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Big resource savings for small health club Think Fitness 4 Less

When Borders-based Think Fitness witnessed the difference that resource efficiency like LED lighting and tap technology could make to its bottom line, it asked us to identify more money saving opportunities

A summary of what was achieved and what key things the business did.

  • Almost £4000 of extra resource savings identified by RES
  • LED lighting leads the way in cost savings
  • Simple tap technology fittings saves water and energy

When Borders-based Think Fitness 4 Less swapped its old inefficient oil-fired boiler for a modern gas condensing model, its energy bills were slashed. Seeing how resource efficiency measures could impact its bottom line inspired the company to look for more. Greg Dalgleish and Stuart Oliver, who opened the health club in 2001, got in touch to see if we might have any fresh resource-saving ideas. Of course we did, eventually identifying a further £4,000 a year in savings through improvements to lighting, water and waste.

Within a year of starting Think Fitness, Dalgleish and Oliver won the Shell/Livewire ‘Young Entrepreneur of the Year’ Award for the Scottish Borders. Since then, they’ve worked continually to innovate and improve the club’s operations and resource efficiency. In 2012, they replaced their ageing oil-fired boiler with a new, high efficiency condensing gas boiler. This improved the effectiveness of the heating system and reduced annual heating costs by an estimated £8,500. Which is handy when you have saunas to heat.

Following on from this success, our expert advisors decided to look first at lighting. Although some energy efficient lighting had been installed in parts of the premises it didn’t light the rooms to the required standard. There were concerns that this was having a negative impact on people’s experience in the gym.

A refurbishment of the gym was being planned so it made sense to jump on the back of that and install LED lighting at the same time. Although more expensive to buy upfront, LED lighting only uses about 10 per cent of the energy of an incandescent bulb for the same light output, and it lasts about 40 times as long. Additionally, LEDs they don’t need to be changed as frequently so maintenance costs are reduced.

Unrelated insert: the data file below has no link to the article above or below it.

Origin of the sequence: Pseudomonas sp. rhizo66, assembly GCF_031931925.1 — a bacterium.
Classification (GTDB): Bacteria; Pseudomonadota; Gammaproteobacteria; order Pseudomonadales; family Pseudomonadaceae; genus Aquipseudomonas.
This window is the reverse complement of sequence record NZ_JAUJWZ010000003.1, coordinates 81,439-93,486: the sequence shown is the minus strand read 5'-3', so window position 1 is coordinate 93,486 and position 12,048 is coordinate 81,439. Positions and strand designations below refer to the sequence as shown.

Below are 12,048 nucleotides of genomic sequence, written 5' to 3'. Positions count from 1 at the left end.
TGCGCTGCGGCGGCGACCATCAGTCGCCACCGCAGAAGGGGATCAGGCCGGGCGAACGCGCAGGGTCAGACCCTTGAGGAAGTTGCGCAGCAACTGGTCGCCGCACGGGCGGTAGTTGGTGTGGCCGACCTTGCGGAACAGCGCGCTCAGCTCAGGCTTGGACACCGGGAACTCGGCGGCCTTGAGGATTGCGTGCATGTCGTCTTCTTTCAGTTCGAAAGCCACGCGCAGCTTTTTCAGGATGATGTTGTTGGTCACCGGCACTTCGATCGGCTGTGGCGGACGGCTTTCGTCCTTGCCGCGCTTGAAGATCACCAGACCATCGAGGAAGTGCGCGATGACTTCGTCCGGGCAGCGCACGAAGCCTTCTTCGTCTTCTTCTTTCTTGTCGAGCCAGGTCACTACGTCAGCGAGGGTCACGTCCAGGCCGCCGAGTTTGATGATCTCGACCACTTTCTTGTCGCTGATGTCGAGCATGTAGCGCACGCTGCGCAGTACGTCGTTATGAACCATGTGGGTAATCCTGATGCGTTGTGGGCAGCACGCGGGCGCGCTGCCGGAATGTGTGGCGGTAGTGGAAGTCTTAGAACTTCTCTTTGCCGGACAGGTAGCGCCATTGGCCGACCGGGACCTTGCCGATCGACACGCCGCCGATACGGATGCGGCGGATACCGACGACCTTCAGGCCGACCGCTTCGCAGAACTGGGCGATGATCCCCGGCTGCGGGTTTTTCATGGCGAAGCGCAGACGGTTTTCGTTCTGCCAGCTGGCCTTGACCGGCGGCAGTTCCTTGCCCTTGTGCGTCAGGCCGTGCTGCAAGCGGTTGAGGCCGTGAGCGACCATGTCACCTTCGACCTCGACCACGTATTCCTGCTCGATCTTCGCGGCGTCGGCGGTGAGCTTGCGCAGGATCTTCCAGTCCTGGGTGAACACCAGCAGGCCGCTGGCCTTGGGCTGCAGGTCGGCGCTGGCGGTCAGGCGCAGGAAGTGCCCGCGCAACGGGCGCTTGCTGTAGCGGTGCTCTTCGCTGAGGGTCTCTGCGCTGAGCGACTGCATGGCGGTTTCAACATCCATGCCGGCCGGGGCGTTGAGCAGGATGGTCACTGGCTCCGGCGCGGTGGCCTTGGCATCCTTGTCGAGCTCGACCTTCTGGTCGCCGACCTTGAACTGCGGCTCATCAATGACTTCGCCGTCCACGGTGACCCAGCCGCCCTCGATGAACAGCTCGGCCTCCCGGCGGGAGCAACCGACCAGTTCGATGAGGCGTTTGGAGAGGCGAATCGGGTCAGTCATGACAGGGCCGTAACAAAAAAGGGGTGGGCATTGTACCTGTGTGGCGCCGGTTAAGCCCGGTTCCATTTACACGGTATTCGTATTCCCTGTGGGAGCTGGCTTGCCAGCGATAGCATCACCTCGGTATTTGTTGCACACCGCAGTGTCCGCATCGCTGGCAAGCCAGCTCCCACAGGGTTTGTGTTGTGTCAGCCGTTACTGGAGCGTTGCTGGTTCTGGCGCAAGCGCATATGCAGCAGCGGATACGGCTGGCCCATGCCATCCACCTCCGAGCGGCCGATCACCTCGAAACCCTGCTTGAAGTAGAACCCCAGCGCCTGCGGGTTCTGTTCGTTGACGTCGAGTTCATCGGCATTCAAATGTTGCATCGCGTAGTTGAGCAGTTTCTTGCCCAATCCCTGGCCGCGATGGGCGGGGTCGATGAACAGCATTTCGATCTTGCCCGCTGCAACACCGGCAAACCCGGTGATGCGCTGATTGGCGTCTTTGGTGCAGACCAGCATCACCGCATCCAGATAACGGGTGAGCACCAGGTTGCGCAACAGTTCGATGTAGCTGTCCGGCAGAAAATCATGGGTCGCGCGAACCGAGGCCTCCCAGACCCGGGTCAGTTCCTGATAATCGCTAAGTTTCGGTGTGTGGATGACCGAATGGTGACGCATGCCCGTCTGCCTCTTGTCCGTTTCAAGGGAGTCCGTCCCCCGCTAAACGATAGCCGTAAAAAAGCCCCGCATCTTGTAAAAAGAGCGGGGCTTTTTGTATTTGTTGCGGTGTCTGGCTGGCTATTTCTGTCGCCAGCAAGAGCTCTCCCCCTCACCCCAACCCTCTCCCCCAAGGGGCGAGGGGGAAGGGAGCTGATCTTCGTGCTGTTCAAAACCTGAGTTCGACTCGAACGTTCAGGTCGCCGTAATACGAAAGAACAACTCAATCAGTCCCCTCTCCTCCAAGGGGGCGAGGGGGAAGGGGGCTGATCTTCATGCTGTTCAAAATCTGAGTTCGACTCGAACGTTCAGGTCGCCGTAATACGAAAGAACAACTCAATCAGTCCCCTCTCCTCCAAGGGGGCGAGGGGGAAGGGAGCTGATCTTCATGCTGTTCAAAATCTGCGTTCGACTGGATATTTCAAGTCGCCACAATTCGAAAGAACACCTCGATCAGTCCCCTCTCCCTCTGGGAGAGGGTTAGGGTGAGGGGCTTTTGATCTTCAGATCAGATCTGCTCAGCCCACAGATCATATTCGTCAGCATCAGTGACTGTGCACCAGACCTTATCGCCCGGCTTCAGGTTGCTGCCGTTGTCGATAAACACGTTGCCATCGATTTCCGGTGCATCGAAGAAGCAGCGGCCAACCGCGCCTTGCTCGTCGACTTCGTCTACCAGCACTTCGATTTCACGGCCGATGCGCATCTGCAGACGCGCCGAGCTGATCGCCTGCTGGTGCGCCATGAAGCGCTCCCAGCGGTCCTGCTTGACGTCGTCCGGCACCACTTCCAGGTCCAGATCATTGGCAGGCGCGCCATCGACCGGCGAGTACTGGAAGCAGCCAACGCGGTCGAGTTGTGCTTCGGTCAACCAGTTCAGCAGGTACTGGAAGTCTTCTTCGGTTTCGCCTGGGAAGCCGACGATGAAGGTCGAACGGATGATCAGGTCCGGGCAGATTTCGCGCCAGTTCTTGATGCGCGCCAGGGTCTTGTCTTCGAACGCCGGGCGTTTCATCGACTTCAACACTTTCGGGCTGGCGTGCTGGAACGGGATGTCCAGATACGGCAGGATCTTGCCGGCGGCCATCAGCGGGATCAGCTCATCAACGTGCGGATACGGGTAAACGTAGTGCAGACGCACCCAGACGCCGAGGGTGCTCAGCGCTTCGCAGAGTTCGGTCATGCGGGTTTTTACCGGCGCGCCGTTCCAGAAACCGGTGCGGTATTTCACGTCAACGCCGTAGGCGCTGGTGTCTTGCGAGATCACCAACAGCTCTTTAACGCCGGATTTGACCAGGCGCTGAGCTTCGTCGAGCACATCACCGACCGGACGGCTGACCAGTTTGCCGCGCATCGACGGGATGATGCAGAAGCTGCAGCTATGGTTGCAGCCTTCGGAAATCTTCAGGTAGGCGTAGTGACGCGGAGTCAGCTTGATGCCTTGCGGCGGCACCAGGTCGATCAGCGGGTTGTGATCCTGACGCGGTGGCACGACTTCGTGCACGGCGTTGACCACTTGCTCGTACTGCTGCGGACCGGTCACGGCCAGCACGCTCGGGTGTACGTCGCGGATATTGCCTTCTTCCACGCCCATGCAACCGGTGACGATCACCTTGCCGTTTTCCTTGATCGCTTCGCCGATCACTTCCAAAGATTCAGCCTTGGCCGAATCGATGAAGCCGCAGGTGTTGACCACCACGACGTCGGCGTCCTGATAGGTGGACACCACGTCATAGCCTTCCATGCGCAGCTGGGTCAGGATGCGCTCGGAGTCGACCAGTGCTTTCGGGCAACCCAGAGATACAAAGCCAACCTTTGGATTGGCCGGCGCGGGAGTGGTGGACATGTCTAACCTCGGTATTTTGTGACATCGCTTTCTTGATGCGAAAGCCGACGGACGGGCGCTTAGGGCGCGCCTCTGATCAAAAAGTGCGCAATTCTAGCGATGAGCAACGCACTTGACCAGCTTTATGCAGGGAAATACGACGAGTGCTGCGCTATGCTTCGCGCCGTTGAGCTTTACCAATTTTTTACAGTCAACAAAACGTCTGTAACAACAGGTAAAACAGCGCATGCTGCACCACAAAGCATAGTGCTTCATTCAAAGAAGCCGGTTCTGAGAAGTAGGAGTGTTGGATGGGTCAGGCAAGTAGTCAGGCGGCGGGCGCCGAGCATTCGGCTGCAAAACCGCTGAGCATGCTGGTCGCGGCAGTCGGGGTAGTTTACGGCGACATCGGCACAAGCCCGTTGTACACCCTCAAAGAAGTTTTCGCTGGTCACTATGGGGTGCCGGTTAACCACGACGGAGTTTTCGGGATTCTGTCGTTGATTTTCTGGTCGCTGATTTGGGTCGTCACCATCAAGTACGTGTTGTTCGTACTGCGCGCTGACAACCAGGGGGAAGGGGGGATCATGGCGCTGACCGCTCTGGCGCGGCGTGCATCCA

We conducted a successful trial using LEDs in a small area of the gym, which helped the company make the decision to install it throughout the building. We also advised putting presence sensors in the fitness studio and changing rooms so that lighting was only switched on when people were in the room. This made sense because these spaces account for 25 per cent of all the lighting in the building and yet have long periods of time when no one using them.

With these relatively simple improvements, Think Fitness 4 Less was expected to save another £3,300 per year.

To save water and corresponding energy use, we suggested a couple of simple tap fittings. Aerating showerheads and percussion taps are quick and easy for a plumber to install and can be retrofitted to most systems. These measures cut £700 from the company’s annual water bill.

Another small but worthwhile change was the installation of hand driers in the bathrooms to cut down on paper towel use. The company found it reduced paper towel use by 70 per cent, and it only took two years to pay back on the investment.

“Who would have thought that a company of our size could make annual savings of over £12,000 so easily? I would encourage all businesses to look at their resource use as a great way of saving money,” says Greg Dalgleish, Co-owner & Fitness Manager, Think Fitness 4 Less.

As it follows a similar vein, you may be interested in reading how Edinburgh Leisure, a community club saved £41k thanks to staff engagement and behaviour change.

Let us help you uncover some sometime surprising resource savings for your business too

Don’t hesitate to send us an email at enquiries@resourceefficientscotland.com or call 0808 808 2268 to chat with one of our advisors.

Our support is funded by the Scottish Government and by the European Regional Development Fund through the £73 million Resource Efficiency Circular Economy Accelerator Programme.

 

 

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